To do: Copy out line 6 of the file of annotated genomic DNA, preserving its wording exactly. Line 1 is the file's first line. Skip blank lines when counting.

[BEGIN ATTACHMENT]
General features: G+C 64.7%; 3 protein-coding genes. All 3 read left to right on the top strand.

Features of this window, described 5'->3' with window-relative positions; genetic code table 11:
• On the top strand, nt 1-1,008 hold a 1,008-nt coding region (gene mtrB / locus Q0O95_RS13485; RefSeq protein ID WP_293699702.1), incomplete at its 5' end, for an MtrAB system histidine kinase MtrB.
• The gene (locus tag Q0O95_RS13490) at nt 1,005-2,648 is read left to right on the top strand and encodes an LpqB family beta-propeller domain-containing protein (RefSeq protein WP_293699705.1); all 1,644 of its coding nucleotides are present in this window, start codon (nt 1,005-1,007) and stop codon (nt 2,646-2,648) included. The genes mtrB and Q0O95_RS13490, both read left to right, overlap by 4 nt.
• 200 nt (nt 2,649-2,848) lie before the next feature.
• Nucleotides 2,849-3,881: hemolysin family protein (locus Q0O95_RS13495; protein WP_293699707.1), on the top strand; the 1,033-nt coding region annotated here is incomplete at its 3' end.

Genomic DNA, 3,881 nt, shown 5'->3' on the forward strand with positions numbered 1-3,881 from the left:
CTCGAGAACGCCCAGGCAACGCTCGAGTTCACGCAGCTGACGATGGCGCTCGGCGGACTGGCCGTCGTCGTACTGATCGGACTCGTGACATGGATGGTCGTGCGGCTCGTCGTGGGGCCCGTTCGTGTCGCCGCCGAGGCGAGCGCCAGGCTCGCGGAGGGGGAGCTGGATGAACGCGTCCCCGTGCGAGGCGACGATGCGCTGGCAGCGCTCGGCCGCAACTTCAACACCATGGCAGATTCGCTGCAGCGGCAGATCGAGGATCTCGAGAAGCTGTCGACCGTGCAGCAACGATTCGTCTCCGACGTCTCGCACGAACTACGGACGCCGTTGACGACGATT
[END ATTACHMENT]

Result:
• Nucleotides 2,849-3,881: hemolysin family protein (locus Q0O95_RS13495; protein WP_293699707.1), on the top strand; the 1,033-nt coding region annotated here is incomplete at its 3' end.